“John, help me!” Ettie screamed. “It’s on that side. I can’t—” The wall of fire had encircled her. She couldn’t reach the window that opened onto the fire escape.
From the fourth floor down and the second floor up,
the flames advanced on him. He looked up and saw Ettie, on the fifth floor, backing away from the sheet of flame that approached her. The portion of the stairs separating them collapsed. She was trapped two stories above him.
He was retching, batting at flecks of cinders burning holes in his work shirt and jeans. The wall exploded outward. A finger of flame shot out. The tip caught Pellam on the arm and set fire to the gray shirt.
He didn’t think so much about dying as he did the pain from fire. About it blinding him, burning his skin to black scar tissue, destroying his lungs.
He rolled on his arm and put the flame out, climbed to his feet. “Ettie!”
He looked up to see her turn away from the flames and fling open a window.
“Ettie,” he shouted. “Try to get up to the roof. They’ll get a hook and ladder . . .” He backed to the window, hesitated, then, with a crash, flung his canvas bag through the glass, the forty thousand dollars’ worth of video camera rolling onto the metal stairs. A half dozen other tenants, in panic, ignored it and continued stumbling downward toward the alley.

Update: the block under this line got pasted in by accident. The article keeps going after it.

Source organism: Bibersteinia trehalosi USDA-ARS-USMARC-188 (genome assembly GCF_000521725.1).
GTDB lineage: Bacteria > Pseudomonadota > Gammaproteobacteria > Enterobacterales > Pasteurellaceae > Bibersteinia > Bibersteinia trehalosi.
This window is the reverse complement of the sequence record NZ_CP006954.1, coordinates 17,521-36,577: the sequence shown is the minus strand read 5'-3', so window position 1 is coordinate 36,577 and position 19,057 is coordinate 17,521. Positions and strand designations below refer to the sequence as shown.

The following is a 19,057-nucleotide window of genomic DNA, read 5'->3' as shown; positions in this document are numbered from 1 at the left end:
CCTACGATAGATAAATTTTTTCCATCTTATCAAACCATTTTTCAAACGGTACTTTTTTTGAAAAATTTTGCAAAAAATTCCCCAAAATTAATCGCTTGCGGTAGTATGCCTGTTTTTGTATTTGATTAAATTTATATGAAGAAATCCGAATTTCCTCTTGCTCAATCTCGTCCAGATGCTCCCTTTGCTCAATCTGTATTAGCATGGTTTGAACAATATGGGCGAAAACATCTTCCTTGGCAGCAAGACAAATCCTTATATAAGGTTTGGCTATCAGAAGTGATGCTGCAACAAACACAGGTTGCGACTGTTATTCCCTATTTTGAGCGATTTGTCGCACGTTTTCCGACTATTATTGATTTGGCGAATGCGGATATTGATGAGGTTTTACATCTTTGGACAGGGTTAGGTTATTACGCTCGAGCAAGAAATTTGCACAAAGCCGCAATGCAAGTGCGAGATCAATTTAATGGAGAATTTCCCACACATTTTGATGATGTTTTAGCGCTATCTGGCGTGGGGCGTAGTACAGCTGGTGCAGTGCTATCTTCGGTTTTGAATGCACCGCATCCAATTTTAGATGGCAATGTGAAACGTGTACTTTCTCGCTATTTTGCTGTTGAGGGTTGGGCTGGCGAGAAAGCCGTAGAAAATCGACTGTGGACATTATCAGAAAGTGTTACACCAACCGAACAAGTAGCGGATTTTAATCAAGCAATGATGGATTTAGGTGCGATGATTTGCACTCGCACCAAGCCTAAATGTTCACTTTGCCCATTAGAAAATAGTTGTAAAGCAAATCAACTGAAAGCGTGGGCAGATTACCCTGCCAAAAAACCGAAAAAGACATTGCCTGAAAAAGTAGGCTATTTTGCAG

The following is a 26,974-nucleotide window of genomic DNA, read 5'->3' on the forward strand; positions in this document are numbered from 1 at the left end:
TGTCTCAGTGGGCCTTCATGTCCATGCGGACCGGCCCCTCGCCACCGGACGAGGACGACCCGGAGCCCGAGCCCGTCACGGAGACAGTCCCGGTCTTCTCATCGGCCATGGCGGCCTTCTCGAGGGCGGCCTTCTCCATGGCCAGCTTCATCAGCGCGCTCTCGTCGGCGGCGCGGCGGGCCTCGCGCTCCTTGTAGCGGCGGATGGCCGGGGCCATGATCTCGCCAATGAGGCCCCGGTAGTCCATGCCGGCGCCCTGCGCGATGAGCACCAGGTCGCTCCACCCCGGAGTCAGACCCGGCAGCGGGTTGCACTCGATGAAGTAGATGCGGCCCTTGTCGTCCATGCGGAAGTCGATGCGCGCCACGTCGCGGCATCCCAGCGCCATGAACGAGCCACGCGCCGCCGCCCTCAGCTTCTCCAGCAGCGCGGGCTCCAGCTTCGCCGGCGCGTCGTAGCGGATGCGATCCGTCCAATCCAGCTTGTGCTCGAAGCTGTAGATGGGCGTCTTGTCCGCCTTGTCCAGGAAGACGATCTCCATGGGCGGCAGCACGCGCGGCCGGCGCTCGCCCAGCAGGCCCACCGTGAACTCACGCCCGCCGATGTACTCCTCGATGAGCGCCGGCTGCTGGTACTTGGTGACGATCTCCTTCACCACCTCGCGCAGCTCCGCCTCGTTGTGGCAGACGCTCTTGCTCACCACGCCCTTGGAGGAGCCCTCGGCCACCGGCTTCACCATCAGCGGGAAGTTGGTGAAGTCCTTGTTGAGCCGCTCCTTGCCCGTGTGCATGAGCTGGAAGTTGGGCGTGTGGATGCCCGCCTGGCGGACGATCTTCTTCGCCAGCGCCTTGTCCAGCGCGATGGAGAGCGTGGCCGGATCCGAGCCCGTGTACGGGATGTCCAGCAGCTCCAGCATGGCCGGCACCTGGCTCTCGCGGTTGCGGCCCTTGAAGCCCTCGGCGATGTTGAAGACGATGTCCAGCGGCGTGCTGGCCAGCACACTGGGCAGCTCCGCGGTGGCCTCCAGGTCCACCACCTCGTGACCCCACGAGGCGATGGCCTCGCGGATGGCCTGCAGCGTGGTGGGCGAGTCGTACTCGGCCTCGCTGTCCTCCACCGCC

Pellam climbed onto the fire escape and looked back.
“Get to the roof!” he cried to Ettie.
But maybe that path too was blocked; the flames were everywhere now.
Or maybe in her panic she just didn’t think.
Through the boiling fire, his eyes met hers and she gave a faint smile. Then without a scream or shout that he could hear, Etta Wilkes Washington broke out a window long ago painted shut, and paused for a moment, looking down. Then she leapt into the air fifty feet
above the cobblestoned alley beside the building, the alley that, Pellam recalled, contained the cobblestone on which Isaac B. Cleveland had scratched his declaration of love for teenage Ettie Wilkes fifty-five years ago. The old woman’s slight frame vanished into the smoke.
A wheezing groan of timber and steel, then a crash, like a sledgehammer on metal, as something structural gave way. Pellam jumped back to the edge of the fire escape, nearly tumbling over the railing and, as the cascade of orange sparks flowed over him, staggered downstairs.
He was in as much of a hurry as the escaping tenants—though the mission on his mind now wasn’t to flee the ravaging fire but, thinking of Ettie’s daughter, to find the woman’s body and carry it away from the building before the walls collapsed, entombing it in a fiery, disfiguring grave.